Sea-floor spreading is the process in which the ocean floor is extended when two plates move apart. As the plates move apart, the rocks break and form a crack between the plates. Earthquakes occur along the plate boundary. Magma rises through the cracks and seeps out onto the ocean floor like a long, thin, undersea volcano.
(Fig 1.11) Sea floor Spreading.
As magma meets the water, it cools and solidifies, adding to the edges of the sideways-moving plates. As magma piles up along the crack, a long chain of mountains forms gradually on the ocean floor. This chain is called an oceanic ridge. The boundaries where the plates move apart are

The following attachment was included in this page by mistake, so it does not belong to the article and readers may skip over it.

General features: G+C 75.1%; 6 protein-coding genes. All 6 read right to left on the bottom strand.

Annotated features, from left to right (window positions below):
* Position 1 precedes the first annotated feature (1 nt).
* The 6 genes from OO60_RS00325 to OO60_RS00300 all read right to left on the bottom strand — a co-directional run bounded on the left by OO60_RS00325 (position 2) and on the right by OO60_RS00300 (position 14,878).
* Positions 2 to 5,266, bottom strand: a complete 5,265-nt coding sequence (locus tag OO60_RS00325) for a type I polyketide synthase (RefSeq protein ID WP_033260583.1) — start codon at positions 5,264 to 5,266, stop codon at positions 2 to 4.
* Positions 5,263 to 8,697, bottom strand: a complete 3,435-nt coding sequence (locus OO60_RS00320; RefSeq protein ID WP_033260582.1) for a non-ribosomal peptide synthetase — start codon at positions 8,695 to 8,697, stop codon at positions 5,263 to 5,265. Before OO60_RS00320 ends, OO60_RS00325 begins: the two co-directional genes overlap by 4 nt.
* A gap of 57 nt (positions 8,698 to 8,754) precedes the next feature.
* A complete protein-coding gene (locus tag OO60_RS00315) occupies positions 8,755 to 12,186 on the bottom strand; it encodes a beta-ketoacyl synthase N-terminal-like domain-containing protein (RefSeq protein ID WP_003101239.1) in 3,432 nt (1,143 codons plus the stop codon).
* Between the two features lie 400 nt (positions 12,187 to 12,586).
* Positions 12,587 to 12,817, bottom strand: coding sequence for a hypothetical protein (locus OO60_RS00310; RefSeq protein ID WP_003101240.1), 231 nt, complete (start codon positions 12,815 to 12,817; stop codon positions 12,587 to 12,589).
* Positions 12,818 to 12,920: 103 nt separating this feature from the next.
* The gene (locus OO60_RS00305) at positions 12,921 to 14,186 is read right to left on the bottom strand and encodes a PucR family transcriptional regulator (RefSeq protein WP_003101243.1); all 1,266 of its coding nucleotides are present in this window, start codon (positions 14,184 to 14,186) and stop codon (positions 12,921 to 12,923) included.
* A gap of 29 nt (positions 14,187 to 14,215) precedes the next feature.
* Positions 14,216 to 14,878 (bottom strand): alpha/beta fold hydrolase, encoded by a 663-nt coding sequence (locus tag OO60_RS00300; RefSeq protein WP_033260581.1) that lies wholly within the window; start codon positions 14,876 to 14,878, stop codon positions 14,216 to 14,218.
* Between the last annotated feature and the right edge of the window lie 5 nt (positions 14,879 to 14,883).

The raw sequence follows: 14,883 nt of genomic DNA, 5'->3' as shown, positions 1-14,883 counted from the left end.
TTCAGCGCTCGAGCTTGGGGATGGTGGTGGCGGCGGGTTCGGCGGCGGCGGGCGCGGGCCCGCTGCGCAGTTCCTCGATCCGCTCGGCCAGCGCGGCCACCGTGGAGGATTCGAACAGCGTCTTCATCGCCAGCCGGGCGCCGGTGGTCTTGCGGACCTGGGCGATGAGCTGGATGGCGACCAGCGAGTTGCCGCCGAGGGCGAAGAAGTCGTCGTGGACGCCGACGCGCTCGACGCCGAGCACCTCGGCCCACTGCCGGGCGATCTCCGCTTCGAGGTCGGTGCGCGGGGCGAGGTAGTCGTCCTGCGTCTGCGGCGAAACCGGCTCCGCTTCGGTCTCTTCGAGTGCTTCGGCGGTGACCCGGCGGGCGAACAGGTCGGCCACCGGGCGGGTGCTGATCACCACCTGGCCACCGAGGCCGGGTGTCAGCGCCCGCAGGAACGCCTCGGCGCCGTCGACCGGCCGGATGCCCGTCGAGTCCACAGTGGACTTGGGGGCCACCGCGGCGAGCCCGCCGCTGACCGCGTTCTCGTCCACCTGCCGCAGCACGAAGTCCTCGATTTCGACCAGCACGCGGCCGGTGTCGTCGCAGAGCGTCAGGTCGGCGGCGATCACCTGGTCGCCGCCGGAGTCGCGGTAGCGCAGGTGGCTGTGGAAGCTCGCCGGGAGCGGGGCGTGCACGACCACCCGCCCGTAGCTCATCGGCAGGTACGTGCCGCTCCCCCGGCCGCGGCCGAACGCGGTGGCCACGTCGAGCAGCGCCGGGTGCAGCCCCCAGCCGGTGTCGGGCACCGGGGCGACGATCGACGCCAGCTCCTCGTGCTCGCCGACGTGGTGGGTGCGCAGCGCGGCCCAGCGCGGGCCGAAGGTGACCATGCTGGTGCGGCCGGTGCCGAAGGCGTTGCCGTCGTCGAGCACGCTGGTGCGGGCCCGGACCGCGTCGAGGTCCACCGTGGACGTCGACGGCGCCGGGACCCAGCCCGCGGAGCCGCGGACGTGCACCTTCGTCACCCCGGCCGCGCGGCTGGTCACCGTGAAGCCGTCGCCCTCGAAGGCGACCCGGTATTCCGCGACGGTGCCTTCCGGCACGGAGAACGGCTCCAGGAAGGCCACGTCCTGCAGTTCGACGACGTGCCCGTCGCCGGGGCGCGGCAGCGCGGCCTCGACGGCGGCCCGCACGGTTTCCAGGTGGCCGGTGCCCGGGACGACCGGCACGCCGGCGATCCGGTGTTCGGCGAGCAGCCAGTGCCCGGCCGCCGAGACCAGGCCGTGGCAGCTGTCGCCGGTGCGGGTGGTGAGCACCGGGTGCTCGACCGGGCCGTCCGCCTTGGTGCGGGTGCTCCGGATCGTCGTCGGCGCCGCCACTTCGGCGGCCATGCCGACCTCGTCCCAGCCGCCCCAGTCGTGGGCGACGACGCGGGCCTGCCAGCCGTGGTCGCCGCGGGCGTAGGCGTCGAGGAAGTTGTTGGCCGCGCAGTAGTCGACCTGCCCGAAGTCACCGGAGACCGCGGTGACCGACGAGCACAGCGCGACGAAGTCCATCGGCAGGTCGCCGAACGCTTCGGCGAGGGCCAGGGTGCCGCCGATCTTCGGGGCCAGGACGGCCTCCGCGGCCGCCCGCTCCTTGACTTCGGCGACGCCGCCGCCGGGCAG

'constructive' because new crust is being formed and added to the ocean floor. The ocean floor
gradually extends and thus the size of these plates increases. As these plates get bigger, others
become smaller as they melt back into the Earth in the process called subduction.
The new rock at the edge has no sediments like the sand or mud, since it is formed only recently.
Farther away from the ridge, sand and mud gradually settle on it, in an ever-thickening blanket. The oldest rocks may have 14,000 feet of sand and other sediments resting on top of it.
An example of an oceanic ridge is the Mid-Atlantic Ridge. It is one part of a system of mid-oceanic ridges that stretches for 50,000 miles through the world's oceans. The underwater mountains of the ridge may not be more than two miles higher than the surrounding sea floor.
On the whole, sea-floor spreading is basically volcanic, but it is a slow and regular process, without the explosive outbursts of the volcanoes on land.